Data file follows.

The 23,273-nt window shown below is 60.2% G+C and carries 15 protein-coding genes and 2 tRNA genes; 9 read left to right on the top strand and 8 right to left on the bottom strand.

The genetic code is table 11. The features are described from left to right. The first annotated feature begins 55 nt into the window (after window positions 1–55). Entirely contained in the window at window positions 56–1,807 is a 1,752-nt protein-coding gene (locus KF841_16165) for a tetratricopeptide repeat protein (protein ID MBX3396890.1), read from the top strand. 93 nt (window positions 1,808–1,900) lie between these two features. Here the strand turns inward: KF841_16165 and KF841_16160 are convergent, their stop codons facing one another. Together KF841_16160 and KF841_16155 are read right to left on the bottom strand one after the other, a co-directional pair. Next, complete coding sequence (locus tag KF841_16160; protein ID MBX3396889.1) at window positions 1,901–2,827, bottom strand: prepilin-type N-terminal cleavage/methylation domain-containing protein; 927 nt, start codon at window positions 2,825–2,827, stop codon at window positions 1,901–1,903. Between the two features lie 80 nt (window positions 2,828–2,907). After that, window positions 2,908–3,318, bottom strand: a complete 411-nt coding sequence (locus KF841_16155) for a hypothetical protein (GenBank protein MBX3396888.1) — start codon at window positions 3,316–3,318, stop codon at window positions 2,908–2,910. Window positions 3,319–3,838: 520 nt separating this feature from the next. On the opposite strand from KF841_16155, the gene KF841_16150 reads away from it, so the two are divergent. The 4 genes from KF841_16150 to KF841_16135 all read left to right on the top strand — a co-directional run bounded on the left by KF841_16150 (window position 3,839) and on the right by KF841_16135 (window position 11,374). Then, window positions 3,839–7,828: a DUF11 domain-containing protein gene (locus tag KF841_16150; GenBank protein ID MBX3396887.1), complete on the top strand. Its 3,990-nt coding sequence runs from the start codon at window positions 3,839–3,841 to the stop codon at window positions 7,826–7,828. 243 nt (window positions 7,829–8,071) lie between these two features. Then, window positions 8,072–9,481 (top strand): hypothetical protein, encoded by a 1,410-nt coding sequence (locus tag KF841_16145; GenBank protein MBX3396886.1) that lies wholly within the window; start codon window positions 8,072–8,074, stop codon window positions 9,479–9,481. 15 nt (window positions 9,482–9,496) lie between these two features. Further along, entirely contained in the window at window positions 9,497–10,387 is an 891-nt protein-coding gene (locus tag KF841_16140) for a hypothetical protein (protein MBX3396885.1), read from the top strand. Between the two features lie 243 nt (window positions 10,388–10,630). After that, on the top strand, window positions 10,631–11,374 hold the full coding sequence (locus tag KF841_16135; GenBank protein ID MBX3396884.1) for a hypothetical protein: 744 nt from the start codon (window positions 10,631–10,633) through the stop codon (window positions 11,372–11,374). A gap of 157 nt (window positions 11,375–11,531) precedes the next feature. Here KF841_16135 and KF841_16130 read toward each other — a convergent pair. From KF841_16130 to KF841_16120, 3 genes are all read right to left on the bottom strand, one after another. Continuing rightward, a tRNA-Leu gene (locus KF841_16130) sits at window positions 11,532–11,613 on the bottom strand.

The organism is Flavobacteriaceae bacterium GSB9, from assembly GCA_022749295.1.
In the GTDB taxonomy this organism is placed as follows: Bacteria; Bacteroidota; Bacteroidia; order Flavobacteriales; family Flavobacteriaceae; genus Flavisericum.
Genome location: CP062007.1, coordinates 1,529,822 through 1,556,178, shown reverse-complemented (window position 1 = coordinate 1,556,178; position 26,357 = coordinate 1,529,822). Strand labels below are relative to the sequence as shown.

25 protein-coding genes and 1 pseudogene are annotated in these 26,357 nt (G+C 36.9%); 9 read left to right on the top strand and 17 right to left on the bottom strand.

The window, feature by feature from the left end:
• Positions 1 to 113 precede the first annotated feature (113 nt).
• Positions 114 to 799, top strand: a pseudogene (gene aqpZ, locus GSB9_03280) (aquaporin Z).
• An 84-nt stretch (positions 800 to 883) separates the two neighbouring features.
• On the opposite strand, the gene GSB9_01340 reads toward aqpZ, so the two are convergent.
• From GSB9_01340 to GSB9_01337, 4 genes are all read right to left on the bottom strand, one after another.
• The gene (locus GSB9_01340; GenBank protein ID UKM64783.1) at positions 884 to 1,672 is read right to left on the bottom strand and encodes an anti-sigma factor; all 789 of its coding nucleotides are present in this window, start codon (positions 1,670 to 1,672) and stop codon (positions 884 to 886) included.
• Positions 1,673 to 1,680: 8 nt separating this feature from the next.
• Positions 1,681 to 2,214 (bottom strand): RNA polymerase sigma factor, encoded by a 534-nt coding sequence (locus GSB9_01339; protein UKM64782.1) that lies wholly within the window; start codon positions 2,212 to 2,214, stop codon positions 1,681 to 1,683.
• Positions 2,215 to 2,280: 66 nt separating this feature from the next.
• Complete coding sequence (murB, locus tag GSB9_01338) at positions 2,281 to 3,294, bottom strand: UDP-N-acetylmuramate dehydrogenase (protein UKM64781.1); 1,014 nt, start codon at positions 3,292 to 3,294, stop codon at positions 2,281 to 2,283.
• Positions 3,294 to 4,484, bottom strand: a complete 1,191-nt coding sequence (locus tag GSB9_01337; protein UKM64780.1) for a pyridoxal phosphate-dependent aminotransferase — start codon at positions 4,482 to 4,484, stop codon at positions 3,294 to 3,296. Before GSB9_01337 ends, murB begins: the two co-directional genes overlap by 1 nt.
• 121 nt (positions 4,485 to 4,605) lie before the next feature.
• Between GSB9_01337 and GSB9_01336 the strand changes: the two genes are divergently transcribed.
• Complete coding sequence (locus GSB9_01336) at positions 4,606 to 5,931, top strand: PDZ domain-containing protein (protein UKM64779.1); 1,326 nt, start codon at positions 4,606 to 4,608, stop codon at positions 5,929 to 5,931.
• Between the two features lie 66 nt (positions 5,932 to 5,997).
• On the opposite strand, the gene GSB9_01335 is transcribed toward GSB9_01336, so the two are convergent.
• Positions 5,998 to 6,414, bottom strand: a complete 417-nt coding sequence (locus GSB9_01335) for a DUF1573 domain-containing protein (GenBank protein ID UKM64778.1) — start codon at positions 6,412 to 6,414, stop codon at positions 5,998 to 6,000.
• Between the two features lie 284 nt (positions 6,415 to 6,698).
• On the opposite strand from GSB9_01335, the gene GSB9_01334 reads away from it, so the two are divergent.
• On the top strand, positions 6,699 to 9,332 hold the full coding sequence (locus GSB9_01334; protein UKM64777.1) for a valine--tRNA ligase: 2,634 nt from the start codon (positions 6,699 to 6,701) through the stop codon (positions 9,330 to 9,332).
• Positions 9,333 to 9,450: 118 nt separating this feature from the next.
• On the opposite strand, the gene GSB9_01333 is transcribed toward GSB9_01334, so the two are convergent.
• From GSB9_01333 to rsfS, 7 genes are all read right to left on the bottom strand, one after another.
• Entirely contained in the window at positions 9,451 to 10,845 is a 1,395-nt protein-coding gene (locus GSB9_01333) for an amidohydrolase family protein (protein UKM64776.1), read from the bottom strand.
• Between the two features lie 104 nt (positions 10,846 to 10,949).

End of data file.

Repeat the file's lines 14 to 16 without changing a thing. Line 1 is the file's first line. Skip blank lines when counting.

• Positions 1,673 to 1,680: 8 nt separating this feature from the next.
• Positions 1,681 to 2,214 (bottom strand): RNA polymerase sigma factor, encoded by a 534-nt coding sequence (locus GSB9_01339; protein UKM64782.1) that lies wholly within the window; start codon positions 2,212 to 2,214, stop codon positions 1,681 to 1,683.
• Positions 2,215 to 2,280: 66 nt separating this feature from the next.